Starling Marte is a Dominican Republic native who signed with the Pirates in 2007. During his five minor league seasons, he appeared in the MLB All-Star Futures Game in 2011 and joined Pittsburgh late the following year. In his time with the Pirates, Marte earned two gold gloves and an All-Star selection after batting a career-best .311 in 2016. The following year, he was suspended 80 games after a positive test for a performance-enhancing substance but rebounded with back-to-back seasons of at least 20 home runs, including a career-best 23 in 2019. Marte was traded to the Diamondbacks before the 2020 season, finishing his Pirates career with a .287 average, 555 runs, 1,047 hits, 192 doubles, 108 homers, 420 RBIs, 239 steals (including five seasons with 30 or more) and 1,647 total bases in 953 games. In the playoffs, he appeared in eight games, totaling two runs and four hits, including a home run. The 2015 Wilson Defensive Player Award winner played with the Marlins and Athletics before having a bit of a resurgence after joining the Mets, earning an All-Star selection in his first season in New York in 2022.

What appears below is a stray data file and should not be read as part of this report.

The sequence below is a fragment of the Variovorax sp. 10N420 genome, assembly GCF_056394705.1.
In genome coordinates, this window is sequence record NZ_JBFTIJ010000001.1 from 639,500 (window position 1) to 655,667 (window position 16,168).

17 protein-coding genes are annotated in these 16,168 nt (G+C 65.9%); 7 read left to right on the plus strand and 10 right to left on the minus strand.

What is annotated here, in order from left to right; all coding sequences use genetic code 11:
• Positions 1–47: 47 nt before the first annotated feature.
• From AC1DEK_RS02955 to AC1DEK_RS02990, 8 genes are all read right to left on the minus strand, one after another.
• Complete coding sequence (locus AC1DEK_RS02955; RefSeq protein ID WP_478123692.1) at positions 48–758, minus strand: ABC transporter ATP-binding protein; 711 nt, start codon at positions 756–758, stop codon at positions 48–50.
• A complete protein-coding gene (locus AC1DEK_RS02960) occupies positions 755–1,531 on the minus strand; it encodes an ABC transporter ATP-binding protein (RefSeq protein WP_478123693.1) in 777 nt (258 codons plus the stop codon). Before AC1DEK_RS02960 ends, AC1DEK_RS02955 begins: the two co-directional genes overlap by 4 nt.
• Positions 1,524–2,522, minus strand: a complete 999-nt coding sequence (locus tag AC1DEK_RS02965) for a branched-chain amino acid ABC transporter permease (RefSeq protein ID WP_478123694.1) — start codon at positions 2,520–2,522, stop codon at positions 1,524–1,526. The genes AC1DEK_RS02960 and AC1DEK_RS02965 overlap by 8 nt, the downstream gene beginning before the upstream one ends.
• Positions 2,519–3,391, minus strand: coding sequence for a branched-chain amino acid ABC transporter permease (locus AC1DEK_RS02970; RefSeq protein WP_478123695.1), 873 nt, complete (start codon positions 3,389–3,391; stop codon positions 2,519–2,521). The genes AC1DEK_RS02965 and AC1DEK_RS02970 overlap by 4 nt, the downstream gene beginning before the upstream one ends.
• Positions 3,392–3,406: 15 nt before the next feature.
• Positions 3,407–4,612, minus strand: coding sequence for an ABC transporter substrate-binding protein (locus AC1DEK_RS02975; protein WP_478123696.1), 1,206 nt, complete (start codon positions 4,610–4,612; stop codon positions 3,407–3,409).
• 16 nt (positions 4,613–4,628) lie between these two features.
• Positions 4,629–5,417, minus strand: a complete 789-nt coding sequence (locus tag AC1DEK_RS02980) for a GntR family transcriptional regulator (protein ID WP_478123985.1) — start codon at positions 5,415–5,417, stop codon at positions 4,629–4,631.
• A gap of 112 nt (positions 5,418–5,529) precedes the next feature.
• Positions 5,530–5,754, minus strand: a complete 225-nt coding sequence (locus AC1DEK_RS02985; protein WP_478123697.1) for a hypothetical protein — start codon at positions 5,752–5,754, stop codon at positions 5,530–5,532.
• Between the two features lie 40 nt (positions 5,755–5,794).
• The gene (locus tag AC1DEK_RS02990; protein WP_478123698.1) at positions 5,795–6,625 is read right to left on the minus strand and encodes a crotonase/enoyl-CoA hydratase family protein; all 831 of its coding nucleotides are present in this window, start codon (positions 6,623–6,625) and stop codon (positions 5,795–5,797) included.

Bryan Reynolds was drafted by the Giants in the second round in 2016 and traded to the Pirates two years later for Andrew McCutchen. After batting a career-best .314 and earning Rookie of the Year consideration in 2019, he fell off considerably during the COVID-shortened season. Reynolds returned to form in 2021, earning his only All-Star selection to date after batting .302, setting career highs with 93 runs, 35 doubles and 90 RBIs and leading the league with nine triples. He has continued his solid production, posting a .278 average, 359 runs, 651 hits, 128 doubles, 98 home runs, 323 RBIs and 1,119 total bases in 638 games through 2023. Before that season, Reynolds signed an eight-year, $106.75 million contract, the richest in Pirates’ history, giving him plenty of time to move higher on this list.